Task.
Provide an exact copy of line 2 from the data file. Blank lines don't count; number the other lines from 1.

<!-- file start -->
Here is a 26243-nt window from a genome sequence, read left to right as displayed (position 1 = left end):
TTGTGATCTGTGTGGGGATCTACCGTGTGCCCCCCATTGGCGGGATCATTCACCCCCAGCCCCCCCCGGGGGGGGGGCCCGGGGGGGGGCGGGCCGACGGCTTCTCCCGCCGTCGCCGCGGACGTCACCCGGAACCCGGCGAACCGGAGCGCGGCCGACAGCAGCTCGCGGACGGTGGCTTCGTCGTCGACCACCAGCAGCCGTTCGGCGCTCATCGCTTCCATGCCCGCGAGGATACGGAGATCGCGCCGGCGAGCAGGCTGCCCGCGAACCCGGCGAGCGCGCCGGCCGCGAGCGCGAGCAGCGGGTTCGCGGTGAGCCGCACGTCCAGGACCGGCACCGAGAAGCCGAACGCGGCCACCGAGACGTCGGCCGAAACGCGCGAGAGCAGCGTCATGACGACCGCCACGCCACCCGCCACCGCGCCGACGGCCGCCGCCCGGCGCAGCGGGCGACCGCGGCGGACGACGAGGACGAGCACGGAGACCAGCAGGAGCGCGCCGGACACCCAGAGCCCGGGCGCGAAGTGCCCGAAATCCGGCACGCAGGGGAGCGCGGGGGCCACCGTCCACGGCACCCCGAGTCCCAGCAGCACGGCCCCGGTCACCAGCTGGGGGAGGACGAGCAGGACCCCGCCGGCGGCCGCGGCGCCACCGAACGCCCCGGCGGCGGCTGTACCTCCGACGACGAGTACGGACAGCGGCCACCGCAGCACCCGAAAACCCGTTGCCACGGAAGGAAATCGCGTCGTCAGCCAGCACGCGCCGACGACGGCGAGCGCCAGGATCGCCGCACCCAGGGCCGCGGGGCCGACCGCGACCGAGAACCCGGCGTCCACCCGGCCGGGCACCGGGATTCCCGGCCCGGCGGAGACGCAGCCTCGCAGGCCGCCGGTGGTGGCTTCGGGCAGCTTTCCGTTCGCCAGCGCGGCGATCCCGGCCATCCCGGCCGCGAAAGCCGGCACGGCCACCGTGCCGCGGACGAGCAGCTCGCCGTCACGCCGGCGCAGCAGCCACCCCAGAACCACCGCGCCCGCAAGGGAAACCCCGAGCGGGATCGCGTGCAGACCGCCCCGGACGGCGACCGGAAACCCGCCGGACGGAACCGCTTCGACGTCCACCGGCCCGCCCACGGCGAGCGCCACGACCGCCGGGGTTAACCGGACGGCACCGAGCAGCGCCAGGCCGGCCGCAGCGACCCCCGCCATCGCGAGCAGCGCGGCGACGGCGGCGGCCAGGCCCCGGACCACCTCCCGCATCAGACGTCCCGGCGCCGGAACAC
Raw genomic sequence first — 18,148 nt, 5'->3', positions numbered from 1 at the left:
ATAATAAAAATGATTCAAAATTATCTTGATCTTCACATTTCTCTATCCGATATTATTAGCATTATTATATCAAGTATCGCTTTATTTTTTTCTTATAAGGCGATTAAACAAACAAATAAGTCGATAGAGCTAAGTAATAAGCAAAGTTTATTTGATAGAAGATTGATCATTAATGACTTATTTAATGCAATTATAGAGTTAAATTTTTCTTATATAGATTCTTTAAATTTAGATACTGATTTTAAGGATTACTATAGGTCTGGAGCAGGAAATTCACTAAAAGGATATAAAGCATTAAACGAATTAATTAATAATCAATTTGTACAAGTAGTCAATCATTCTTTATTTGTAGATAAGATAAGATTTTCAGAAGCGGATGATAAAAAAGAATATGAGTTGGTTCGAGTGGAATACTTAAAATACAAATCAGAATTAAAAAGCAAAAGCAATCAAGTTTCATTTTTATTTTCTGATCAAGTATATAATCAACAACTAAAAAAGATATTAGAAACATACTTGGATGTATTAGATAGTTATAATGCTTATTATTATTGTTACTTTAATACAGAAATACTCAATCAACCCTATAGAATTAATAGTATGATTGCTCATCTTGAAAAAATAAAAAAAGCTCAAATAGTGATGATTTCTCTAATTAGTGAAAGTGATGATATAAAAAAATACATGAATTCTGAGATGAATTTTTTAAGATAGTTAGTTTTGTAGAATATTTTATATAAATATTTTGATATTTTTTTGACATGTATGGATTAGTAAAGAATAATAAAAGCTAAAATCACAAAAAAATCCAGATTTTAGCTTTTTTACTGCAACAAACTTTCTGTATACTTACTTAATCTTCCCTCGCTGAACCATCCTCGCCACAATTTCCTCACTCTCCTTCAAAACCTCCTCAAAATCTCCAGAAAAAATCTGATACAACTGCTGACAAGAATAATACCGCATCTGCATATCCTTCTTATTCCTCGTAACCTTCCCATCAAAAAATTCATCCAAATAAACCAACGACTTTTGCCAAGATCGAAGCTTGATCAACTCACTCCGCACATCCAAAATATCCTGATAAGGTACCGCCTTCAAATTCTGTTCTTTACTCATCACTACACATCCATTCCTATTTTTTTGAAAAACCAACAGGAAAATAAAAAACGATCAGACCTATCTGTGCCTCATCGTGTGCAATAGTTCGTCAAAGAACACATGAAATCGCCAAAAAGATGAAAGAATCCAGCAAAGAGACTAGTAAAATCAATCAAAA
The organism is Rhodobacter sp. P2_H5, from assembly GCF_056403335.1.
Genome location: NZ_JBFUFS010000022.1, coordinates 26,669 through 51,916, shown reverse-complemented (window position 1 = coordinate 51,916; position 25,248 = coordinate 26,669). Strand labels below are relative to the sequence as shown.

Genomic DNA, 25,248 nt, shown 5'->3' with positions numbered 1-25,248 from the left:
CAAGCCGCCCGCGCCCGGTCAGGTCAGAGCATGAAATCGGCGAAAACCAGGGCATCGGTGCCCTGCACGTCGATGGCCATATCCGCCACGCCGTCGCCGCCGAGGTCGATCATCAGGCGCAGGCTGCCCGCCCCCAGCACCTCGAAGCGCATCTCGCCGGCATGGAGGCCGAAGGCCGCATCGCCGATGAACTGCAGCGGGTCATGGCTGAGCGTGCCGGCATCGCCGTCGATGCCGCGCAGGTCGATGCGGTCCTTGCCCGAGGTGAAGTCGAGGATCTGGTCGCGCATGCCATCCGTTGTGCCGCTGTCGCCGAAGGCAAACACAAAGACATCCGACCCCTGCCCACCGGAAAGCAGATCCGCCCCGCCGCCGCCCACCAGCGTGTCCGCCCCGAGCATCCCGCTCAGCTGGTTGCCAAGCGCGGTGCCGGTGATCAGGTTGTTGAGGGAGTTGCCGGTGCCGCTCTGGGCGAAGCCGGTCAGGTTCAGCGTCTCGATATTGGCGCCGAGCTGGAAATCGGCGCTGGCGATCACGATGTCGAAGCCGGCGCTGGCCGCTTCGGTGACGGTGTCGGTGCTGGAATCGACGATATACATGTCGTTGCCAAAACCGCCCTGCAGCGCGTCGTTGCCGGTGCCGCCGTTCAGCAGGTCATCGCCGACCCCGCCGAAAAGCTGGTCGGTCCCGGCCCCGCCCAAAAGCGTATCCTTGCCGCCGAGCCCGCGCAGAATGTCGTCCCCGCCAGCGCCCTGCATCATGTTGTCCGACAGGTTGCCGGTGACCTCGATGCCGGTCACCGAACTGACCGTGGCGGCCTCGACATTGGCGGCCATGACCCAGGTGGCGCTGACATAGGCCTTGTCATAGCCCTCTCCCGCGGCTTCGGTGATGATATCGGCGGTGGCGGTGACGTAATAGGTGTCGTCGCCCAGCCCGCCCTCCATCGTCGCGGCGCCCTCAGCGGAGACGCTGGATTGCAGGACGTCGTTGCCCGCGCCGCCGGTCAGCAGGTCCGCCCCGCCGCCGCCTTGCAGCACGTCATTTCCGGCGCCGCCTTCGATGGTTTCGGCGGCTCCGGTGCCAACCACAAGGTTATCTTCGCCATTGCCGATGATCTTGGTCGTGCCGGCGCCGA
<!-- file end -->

TTGTGATCTGTGTGGGGATCTACCGTGTGCCCCCCATTGGCGGGATCATTCACCCCCAGCCCCCCCCGGGGGGGGGGCCCGGGGGGGGGCGGGCCGACGGCTTCTCCCGCCGTCGCCGCGGACGTCACCCGGAACCCGGCGAACCGGAGCGCGGCCGACAGCAGCTCGCGGACGGTGGCTTCGTCGTCGACCACCAGCAGCCGTTCGGCGCTCATCGCTTCCATGCCCGCGAGGATACGGAGATCGCGCCGGCGAGCAGGCTGCCCGCGAACCCGGCGAGCGCGCCGGCCGCGAGCGCGAGCAGCGGGTTCGCGGTGAGCCGCACGTCCAGGACCGGCACCGAGAAGCCGAACGCGGCCACCGAGACGTCGGCCGAAACGCGCGAGAGCAGCGTCATGACGACCGCCACGCCACCCGCCACCGCGCCGACGGCCGCCGCCCGGCGCAGCGGGCGACCGCGGCGGACGACGAGGACGAGCACGGAGACCAGCAGGAGCGCGCCGGACACCCAGAGCCCGGGCGCGAAGTGCCCGAAATCCGGCACGCAGGGGAGCGCGGGGGCCACCGTCCACGGCACCCCGAGTCCCAGCAGCACGGCCCCGGTCACCAGCTGGGGGAGGACGAGCAGGACCCCGCCGGCGGCCGCGGCGCCACCGAACGCCCCGGCGGCGGCTGTACCTCCGACGACGAGTACGGACAGCGGCCACCGCAGCACCCGAAAACCCGTTGCCACGGAAGGAAATCGCGTCGTCAGCCAGCACGCGCCGACGACGGCGAGCGCCAGGATCGCCGCACCCAGGGCCGCGGGGCCGACCGCGACCGAGAACCCGGCGTCCACCCGGCCGGGCACCGGGATTCCCGGCCCGGCGGAGACGCAGCCTCGCAGGCCGCCGGTGGTGGCTTCGGGCAGCTTTCCGTTCGCCAGCGCGGCGATCCCGGCCATCCCGGCCGCGAAAGCCGGCACGGCCACCGTGCCGCGGACGAGCAGCTCGCCGTCACGCCGGCGCAGCAGCCACCCCAGAACCACCGCGCCCGCAAGGGAAACCCCGAGCGGGATCGCGTGCAGACCGCCCCGGACGGCGACCGGAAACCCGCCGGACGGAACCGCTTCGACGTCCACCGGCCCGCCCACGGCGAGCGCCACGACCGCCGGGGTTAACCGGACGGCACCGAGCAGCGCCAGGCCGGCCGCAGCGACCCCCGCCATCGCGAGCAGCGCGGCGACGGCGGCGGCCAGGCCCCGGACCACCTCCCGCATCAGACGTCCCGGCGCCGGAACAC